Dealing with digital disruption
Innosight managing partner Scott Anthony on how large organizations can successfully reinvent themselves and counter challenges from digitally enabled start-ups.
What does it feel like to be a senior executive inside a large business today with disruptive threats coming at your organization from all sides? Threatened? Confused? Frustrated?
Not necessarily, says Scott Anthony, business author and managing partner of Innosight, the renowned consultancy set up by Harvard Business School management guru Clayton Christensen. In advising some of the world’s largest companies on innovation and transformation, Anthony has observed how a growing number have been able to hatch strategies — and, crucially, new structures to realize those — to not only repel digitally enabled challengers but also make themselves disruptors rather than the disrupted.
The starting point, according to Anthony, is to appreciate the opportunity for disruptive change and how an organization’s fundamentals can support that. “Executives need to understand that, even if disruption sounds like a dirty word to them, it can be a fantastic growth opportunity. They also have to understand the advantages of a large organization — the unique assets or capabilities, built over many years, that enable the company to do things that no start-up could dream of.”
But ambition is not enough when you’re seeking to deflect disruptive threats and seize disruptive opportunities. To transform themselves, enterprises need to dramatically change their operational structure as well as act very differently. “All companies of scale are designed to do what they are currently doing better, faster and cheaper. They’re not designed to create tomorrow — it’s not the natural course for a large entity to do that,” he says.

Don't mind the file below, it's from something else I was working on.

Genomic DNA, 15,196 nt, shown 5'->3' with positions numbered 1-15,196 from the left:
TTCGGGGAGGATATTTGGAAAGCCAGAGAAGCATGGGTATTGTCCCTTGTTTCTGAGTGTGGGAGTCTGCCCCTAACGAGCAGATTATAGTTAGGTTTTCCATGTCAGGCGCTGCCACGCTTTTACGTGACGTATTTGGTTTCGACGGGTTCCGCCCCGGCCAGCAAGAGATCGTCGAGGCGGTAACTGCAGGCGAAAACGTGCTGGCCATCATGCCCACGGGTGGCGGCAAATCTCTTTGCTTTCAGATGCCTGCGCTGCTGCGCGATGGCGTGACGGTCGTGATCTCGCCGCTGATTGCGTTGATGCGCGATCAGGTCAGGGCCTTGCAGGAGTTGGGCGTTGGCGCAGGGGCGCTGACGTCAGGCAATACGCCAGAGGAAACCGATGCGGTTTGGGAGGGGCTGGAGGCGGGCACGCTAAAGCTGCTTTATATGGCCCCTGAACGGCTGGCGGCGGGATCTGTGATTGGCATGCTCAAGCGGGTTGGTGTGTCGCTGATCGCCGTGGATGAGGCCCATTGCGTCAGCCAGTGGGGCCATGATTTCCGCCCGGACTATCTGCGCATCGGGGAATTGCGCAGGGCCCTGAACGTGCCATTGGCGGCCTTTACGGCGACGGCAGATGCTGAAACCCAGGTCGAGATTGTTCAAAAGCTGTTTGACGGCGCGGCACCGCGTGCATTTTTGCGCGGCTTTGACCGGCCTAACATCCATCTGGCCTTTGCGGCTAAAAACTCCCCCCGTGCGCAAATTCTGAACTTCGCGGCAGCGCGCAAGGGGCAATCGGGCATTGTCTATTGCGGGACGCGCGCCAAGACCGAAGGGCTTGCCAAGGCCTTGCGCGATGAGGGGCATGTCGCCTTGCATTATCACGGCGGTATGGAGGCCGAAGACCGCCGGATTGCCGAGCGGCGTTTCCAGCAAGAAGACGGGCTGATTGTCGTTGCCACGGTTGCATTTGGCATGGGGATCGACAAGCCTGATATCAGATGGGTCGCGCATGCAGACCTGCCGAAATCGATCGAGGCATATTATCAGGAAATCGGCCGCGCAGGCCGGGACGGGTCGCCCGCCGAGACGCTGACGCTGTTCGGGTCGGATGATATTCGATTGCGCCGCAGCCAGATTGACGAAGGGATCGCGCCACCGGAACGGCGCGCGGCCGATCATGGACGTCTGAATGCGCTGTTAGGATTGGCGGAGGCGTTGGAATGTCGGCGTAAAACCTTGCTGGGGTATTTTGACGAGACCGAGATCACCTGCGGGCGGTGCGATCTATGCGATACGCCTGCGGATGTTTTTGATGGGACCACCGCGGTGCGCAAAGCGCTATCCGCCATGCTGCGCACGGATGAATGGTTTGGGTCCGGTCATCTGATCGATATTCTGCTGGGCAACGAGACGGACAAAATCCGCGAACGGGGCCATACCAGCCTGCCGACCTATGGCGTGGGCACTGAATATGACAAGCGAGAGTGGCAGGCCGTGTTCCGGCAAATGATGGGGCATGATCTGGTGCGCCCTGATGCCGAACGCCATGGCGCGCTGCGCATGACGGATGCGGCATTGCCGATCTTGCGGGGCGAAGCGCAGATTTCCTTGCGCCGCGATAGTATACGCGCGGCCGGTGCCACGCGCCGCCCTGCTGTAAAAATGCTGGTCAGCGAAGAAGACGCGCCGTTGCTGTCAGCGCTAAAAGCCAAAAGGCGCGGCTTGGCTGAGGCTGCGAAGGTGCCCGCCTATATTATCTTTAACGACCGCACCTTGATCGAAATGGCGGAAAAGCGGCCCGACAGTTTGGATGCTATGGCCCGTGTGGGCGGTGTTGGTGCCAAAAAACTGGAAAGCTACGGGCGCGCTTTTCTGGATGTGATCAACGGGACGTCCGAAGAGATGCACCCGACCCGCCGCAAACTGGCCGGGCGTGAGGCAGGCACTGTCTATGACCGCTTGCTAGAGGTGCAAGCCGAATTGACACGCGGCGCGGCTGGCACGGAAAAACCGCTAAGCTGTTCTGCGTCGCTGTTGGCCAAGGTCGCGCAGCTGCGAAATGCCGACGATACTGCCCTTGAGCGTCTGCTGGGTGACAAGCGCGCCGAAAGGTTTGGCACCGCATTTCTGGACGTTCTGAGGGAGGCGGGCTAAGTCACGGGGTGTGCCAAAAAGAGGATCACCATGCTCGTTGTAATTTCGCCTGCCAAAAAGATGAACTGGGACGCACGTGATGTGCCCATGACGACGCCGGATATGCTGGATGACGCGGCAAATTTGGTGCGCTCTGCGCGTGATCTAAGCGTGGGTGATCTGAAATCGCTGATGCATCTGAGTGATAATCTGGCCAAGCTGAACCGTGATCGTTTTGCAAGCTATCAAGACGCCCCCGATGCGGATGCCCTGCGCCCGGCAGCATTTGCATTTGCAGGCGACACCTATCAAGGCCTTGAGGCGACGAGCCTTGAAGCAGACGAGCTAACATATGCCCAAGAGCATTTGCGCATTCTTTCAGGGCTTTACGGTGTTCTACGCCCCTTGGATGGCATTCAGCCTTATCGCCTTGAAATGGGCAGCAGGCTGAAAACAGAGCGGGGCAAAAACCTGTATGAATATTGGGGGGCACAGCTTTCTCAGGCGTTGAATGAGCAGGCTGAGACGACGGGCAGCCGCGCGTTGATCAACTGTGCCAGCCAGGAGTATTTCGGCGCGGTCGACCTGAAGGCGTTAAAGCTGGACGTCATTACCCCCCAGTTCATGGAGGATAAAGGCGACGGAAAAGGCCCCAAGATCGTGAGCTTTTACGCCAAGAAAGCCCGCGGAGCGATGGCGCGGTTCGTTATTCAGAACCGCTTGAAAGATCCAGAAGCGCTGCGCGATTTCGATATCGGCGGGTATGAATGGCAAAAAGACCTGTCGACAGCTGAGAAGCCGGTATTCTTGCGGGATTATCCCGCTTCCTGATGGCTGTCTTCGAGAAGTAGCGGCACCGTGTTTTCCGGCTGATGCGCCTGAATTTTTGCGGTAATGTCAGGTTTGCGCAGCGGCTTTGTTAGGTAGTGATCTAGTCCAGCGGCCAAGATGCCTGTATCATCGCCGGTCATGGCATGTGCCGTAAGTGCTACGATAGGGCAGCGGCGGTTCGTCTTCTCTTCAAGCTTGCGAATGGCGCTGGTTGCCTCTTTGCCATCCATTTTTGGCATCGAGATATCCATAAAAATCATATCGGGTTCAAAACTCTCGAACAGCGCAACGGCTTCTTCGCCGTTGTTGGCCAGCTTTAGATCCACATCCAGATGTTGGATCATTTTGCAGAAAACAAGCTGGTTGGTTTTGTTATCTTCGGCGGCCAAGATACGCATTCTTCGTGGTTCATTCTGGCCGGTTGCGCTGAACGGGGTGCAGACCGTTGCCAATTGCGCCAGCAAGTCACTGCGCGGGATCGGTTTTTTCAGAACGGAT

The answer, as Anthony details in his book Dual Transformation, is to reposition the business to maximize its resilience and revenue-generating powers while, in parallel, creating and running a separate new growth engine (see article, A blueprint for successful transformation).
The difficulty with this approach is that many companies fall into one of two “mindset traps” as they start transforming. “The first is where they think that doing what they are currently doing in a more efficient, effective way — often by using digital technology — is sufficient,” Anthony says. “But those are merely the table stakes for any business today. You need to do that just to start doing everything else.”
He continues: “The second trap is where they don’t pay enough attention to all the resources required by this dual transformation. Strategy, after all, isn’t what you say you’re going to do; it’s what you actually do. So having great words on paper and a great 10-year vision will be utterly meaningless if you don’t have the funds and the people in place to make that vision a reality.”
The time to forge that new reality is now, Anthony argues. “Look at the ever-increasing rate at which technology is advancing. Look at the pace at which people are adopting new technologies with new ideas spreading around the world in an instant. And look at the impact this has on markets: long-term research by Innosight indicates that half of the companies on the S&P 500 today will not be there in 10 short years. The time to act was actually years ago. So if you haven’t already done so, you need to begin your dual transformation now.”
• Portrait photography: Scott Woodward